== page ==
So, yesterday I had outpatient surgery for a bad vein in my leg that’s been causing me pain and circulations issues for the last year or so. I was pretty out of it yesterday and in a lot of pain, but feel so much better today! I’m laid up for a few days, so my laptop is keeping me company.  A few minutes ago, I  went through and read the text exchange between my mom (Mohair), my oldest (Haleybug),  my youngest (Abster), and my niece (Pauleener). I am laughing my head off!!

The exchange started in the recovery room, and continued in the car when Pete was driving me home. Keep in mind, I’m on anesthesia. But my mom is NOT!

Exchange posted below. I have no objectivity, maybe it’s just funny to us, but I thought I’d share nonetheless. (Plus, I’m bored!) We are crazy. And clearly, my craziness comes naturally. haha! Enjoy.

part 1

part 1

Part 2

part 2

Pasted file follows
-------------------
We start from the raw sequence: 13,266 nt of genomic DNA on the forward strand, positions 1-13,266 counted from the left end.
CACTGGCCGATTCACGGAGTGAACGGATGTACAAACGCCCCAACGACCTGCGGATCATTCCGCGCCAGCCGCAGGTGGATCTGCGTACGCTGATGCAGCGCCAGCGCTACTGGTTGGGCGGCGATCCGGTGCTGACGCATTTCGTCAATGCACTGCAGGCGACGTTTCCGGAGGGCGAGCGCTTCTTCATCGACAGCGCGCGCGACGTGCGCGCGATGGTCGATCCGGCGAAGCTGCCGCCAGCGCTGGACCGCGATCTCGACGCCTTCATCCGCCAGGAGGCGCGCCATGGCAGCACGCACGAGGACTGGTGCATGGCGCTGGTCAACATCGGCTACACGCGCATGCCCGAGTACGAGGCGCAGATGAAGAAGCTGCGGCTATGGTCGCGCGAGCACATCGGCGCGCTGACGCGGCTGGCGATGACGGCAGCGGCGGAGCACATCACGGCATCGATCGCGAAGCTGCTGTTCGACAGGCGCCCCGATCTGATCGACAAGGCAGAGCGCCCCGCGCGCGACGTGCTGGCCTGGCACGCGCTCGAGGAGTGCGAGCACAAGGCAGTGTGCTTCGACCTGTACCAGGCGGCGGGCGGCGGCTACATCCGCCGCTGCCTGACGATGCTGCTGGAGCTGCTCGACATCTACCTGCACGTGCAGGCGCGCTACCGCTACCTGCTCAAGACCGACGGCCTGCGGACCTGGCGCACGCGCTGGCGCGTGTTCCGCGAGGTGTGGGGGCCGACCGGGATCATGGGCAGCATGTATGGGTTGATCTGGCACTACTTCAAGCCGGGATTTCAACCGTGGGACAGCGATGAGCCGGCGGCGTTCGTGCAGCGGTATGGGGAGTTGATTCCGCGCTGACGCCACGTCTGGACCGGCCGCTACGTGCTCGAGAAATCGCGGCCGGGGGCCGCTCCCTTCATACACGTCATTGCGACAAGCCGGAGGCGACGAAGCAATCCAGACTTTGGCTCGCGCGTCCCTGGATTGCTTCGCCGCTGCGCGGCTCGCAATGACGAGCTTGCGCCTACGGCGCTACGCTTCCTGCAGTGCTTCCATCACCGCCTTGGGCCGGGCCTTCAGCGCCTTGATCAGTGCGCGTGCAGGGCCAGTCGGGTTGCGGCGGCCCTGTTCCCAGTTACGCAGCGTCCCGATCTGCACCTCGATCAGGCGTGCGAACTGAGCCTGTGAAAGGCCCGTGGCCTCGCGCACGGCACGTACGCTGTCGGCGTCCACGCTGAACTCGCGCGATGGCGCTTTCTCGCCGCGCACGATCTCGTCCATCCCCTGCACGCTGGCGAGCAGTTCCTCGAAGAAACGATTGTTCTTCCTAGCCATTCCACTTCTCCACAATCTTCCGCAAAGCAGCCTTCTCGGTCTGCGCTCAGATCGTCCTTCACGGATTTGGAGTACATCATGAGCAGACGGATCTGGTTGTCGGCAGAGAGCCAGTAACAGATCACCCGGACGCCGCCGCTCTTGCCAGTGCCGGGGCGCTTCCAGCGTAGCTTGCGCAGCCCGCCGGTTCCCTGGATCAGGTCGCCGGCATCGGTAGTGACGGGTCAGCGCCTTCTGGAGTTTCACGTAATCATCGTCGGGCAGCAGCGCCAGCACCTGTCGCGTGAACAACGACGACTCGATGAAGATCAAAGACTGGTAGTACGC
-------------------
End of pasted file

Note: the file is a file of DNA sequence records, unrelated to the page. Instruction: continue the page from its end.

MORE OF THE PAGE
part 3

part 3

part 4

part 4

part 5

part 5

part 6

part 6

part 7

part 7

part 8

part 8

I’m in. Again.

 
Hey Friends!

I know lots of you are starting to wonder what the plan is for Team Freedom 2014. I love that you’re so committed and want to make a difference in the lives of women (and men too) you will most likely never meet.

Welp, as of 30 minutes ago, I registered for the Rock ‘n’ Roll Half in St. Petersburg on February 9, 2014. (Note: This is a couple of weeks earlier than what we’ve done the last few years.) We’re not able to do the Disney Princess Half this next year because it is already sold out. The growing popularity of that event has made it prohibitive for us to maximize the impact of what we’re trying to do…to stand up and put an end to human trafficking.

I’m still “officially” on vacation, so I don’t wanna dive in to the logistics for the run, but I did wanna share with you something that happened in Canada last Friday that was a significant reminder of the work we still have to do…